ZJ: That's what it could be!
ZJ: It's already happening. I'm not bashing it, all I'm trying to say is when an artist takes that and is like "what else can I do with that to reach into the audience and not just make it another television show, another spectator sport? How can I include people into this wackiness?"
DS: We like to bring our fans up to dance with animal heads sometimes.
ZJ: People are interesting, it's fun to mess around with them. I mean, I can see us artists being scary and you like having your wall and you don't have to deal with it but people want to get on stage and act stupid and they love it.
TC: That's part of the animal masks for me. When I'm playing and I put a mask on, I can be anyone I want, anyone I didn't want to be.


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EM: I'm seeing a lot more artists these days, putting these masks on.
TC: It actually makes a lot of sense. It takes the person out of it, and puts in a character and that's super fun to mess with
EM: With your live performances, I know you have a lot props and you have to build your stage. Does that limit the venues you can go to?
ZJ: We actually don't fit on the stage, and we're not going to be able to put all of our stuff on it. We're going to have to take out some of the front boxes which doesn't affect the show much, but there's just not enough room. So yes.
TC: We need a stage that's the size of more of a theater-sized stage, as opposed to some rock venue. The rock venues that will fit us, the capacity is too much, we get filled out, something like that. There's a lot of different variables that go into it, but our crew and staff have worked really hard to figure out which ones we will be able to do.
EM: So you are at least able to adapt a bit.
ZJ: We are very good at adapting. You should have seen some of the places last tour, it was amazing. We have to tilt like that *hand gestures*. Remember that place?
DS/TC: (laughs)
EM: Right now, you guys are touring and promoting Act 2, of A Thousand Faces. For anyone who doesn't know, can you describe the Acts and what they're trying to convey, if anything?
DS: The whole A Thousand Faces album and show is a concept album that's us following Joseph Campbell's The Hero's Journey as a structure for each track. So we made 19 songs, and we split it into two acts. The whole show is Act 1 and Act 2, and the music we just call it Act 1 and Act 2 so we can get by with two releases. We put out Act 1 in the fall, and Act 2 just came out for free. You can get it on BitTorrent or BandCamp. It's an adventure, the whole show is an adventure too. It's sort of what it's been about for us, to create an adventure for the audience to go through and have their own experience. It's been our biggest piece of work we've ever done.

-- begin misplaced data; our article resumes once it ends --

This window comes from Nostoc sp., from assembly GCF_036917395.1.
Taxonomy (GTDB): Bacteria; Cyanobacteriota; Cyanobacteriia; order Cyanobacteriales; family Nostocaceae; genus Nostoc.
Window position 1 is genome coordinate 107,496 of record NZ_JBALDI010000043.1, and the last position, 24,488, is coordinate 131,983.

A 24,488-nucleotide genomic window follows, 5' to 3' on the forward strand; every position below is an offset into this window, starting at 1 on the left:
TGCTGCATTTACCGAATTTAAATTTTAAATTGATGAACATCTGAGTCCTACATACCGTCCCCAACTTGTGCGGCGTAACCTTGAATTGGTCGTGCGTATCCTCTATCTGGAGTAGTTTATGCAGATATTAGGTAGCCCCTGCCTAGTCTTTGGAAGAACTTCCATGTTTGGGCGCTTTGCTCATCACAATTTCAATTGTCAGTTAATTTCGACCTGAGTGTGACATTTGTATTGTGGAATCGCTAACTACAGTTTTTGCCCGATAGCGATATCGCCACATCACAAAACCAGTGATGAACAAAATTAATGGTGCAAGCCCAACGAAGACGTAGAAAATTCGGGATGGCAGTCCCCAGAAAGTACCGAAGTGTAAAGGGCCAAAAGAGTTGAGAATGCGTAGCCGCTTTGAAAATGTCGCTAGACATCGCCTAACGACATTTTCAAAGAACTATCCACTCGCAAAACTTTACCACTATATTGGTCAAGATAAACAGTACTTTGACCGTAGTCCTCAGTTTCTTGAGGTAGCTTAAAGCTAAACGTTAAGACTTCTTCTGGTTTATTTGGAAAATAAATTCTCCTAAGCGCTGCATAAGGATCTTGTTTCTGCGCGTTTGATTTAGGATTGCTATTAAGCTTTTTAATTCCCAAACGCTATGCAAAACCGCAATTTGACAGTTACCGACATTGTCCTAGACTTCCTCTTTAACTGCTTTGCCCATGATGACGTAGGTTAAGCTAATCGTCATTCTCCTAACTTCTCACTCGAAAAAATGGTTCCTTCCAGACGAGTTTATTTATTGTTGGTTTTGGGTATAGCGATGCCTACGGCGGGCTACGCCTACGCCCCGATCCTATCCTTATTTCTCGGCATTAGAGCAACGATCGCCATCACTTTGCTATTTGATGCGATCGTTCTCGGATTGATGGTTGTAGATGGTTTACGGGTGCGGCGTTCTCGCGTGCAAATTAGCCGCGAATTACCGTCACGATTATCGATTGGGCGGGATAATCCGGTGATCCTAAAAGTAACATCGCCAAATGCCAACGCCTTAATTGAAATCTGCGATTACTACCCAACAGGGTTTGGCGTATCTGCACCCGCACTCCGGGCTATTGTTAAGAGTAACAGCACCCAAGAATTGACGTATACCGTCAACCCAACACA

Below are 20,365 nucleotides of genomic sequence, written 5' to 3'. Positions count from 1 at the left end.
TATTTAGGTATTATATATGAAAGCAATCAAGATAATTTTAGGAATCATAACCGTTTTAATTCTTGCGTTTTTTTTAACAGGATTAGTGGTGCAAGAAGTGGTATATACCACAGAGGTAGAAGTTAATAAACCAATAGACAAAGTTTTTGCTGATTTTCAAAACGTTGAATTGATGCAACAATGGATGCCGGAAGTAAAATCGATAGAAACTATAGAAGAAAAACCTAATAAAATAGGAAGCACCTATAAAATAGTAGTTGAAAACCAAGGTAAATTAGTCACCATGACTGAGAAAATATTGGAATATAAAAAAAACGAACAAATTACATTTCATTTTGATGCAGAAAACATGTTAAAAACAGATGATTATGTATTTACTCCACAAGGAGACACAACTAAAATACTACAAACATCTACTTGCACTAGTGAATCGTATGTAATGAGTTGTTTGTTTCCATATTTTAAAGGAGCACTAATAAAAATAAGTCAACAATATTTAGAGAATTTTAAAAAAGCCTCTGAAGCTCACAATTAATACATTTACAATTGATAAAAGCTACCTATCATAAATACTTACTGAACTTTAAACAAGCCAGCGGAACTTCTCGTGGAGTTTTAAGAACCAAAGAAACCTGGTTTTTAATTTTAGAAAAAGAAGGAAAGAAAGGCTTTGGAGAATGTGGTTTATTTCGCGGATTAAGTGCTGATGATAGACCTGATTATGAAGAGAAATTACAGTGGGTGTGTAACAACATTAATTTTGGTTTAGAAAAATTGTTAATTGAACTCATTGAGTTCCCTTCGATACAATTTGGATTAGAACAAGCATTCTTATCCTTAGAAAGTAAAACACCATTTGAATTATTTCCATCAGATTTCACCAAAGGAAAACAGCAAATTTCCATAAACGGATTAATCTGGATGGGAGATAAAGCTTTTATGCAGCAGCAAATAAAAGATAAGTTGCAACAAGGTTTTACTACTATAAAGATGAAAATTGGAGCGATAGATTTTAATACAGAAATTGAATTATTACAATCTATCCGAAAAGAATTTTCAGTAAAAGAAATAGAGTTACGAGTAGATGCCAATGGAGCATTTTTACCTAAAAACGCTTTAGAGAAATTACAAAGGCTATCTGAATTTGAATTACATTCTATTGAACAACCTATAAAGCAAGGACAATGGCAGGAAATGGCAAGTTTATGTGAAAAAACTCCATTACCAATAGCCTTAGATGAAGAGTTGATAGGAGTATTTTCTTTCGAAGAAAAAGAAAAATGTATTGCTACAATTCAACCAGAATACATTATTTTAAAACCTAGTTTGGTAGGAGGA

TC: It's the first time we've all headed into an album like this. It's the first time we've ever headed into a concept album, something that has like a saga attached to it, a story. It's also the first time we made an album that's a show, so it's meant to be played this way. We will be able to take these songs and put them into different sets, but it's really neat to actually go and perform the show from the beginning to the end through the journey.
EM: For Act 1, I personally loved the song "Beelzebub". I understand that you guys teamed up with Les Claypool for that. How did that come to be?
TC: My buddy was in his band for awhile and that led to my band opening up for them on tour. And then Beats Antique for Les on tour at a later time. We were doing this album and we thought, "We need a double character, who do we want to collaborate on that?" Les Claypool came up, I had his number so I texted him.